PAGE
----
With the end of the year approaching, I feel myself becoming more nostalgic and more reflective. This is not an unusual feeling. I’m a big one for reflection and introspection and very caught up with endings and beginnings. (A beautiful title I’ve always thought of Redi Tlhabi’s first book, though her book Khwezi is, dare I say, even more important. Another I have yet to read.)
It’s probably got something to do with the fact that my oldest daughter has finished her school career and is, as I write today, waking up in a place I don’t know with a group of girls having partied with lots of cool guys and alcohol and my favourite son, my eldest and only boy is leaving his teenage years, tomorrow.
He turns 20 tomorrow which means that it was 20 years ago today that I walked around with a fine-looking pregnant- round belly, and the next day 3 December 1997, that belly changed shape and changed my life. My pre-kids existence was about to undergo a metamorphosis for which I was entirely unprepared and could never have foreseen in its totality of consequences. My second daughter has just completed her first year of high school and my youngest has one more year of junior school. It’s been a busy year in the kids department.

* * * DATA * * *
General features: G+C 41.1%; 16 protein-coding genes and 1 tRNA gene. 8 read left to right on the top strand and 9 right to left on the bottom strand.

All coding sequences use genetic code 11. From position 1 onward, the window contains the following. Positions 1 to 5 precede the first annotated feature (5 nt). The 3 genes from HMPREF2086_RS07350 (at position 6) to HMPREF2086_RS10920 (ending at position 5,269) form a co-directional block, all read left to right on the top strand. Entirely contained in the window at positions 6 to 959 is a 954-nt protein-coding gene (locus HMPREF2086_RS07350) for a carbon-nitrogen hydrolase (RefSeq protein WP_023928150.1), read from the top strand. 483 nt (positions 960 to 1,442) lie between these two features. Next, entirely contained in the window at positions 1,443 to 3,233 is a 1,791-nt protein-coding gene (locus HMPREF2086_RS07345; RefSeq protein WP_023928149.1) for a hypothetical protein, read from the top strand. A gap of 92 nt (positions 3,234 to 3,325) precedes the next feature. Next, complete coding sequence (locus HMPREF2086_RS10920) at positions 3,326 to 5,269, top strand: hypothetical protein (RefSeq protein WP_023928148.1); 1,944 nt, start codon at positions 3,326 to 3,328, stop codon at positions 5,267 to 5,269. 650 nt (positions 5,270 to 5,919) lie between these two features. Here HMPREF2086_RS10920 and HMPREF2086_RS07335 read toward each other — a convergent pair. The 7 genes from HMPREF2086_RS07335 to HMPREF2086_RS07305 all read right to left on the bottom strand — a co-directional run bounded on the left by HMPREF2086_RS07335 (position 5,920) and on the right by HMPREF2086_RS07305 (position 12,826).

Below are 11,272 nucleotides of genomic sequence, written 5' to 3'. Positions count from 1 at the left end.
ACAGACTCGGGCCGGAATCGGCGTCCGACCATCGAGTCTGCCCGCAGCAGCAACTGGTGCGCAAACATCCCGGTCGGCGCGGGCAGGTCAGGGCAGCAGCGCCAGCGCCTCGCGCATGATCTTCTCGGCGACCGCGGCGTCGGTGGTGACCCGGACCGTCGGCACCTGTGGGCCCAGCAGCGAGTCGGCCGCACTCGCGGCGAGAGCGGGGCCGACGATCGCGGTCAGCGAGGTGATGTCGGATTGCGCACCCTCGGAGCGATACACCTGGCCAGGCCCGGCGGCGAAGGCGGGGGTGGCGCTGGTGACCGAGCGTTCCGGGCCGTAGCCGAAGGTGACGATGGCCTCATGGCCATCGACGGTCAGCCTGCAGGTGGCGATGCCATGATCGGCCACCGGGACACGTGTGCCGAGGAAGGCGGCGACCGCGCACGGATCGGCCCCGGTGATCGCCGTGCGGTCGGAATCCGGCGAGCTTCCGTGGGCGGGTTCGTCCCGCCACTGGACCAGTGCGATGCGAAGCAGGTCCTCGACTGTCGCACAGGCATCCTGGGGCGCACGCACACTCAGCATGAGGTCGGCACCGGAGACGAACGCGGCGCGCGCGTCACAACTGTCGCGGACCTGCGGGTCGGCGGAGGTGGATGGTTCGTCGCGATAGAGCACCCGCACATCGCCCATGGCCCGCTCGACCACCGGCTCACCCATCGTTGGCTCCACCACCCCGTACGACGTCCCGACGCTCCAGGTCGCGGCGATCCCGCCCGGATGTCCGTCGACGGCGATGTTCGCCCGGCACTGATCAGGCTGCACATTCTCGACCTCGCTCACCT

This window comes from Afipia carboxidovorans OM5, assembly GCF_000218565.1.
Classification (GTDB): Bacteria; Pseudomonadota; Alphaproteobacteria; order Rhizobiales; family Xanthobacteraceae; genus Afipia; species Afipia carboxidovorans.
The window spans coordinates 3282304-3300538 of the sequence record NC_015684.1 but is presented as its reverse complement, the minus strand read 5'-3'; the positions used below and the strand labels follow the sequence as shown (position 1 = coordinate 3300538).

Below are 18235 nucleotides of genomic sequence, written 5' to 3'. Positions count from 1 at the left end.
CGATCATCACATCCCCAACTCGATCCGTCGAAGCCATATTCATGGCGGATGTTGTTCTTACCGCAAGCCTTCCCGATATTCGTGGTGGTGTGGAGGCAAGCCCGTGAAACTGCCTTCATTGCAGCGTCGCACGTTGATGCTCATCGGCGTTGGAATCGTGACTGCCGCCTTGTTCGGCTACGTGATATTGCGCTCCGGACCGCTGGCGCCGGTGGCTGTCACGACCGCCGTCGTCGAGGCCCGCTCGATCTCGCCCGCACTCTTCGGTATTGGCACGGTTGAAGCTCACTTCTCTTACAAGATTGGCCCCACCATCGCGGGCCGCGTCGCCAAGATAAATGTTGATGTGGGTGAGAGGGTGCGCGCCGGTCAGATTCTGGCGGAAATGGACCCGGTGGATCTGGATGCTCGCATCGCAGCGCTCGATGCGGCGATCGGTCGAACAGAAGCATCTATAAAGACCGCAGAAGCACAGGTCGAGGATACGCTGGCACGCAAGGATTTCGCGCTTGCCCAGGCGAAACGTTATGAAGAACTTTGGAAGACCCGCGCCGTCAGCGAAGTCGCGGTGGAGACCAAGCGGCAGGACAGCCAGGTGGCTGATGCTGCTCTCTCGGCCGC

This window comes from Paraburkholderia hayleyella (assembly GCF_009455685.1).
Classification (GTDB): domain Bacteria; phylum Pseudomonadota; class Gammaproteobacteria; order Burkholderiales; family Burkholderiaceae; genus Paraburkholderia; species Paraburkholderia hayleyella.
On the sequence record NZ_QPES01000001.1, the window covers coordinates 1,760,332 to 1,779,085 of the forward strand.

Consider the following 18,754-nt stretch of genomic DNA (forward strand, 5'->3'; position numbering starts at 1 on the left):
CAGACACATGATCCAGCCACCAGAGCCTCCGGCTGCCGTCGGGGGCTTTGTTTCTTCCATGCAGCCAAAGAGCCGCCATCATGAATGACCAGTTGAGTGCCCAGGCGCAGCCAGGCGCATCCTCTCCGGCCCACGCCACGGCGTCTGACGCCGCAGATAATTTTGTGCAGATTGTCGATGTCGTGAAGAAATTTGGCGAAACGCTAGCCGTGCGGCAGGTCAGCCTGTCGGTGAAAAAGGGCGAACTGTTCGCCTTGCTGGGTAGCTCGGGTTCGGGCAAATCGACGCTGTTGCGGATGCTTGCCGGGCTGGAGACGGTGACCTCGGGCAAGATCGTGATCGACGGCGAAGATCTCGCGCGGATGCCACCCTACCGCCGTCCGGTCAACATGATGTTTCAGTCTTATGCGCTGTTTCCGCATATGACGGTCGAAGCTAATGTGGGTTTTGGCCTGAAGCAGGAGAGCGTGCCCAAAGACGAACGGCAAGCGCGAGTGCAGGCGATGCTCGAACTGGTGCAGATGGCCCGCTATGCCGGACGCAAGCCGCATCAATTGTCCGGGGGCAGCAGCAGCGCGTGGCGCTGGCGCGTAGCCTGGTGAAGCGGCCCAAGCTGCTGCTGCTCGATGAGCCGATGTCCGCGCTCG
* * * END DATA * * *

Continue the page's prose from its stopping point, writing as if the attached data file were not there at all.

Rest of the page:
In its place- my life with kids- I have had the privilege of a blessed existence: blessed in so many respects that to set them out on an average Saturday afternoon in my little blog would make them appear facile and superficial. Setting them out to be read by people who care or not, most of whose faces bear no recognizable form would seem to undermine the very intention with which I wish to list them. In other words, sometimes blogs seem so pointless.
One of the things that have bothered me a little lately, though is the distinction between people on the planet who are either famous or ordinary with the whole Weinstein thing: ‘famous’ in the sense that the media seeks to capture their every move or perhaps just ‘notable’ or worthy of story. The power of the media and the power of story telling is fascinating. More so, though is that a celebratory-type status, however way you wish to define it, seems to occupy a place which elevates the plight of some in place of others. So when the Weinstein avalanche fell into the world and #metoo became a new noun, the stirrings of so many ORDINARY people must have been so tremendous, but because they didn’t have a notable voice, they were implicitly silenced.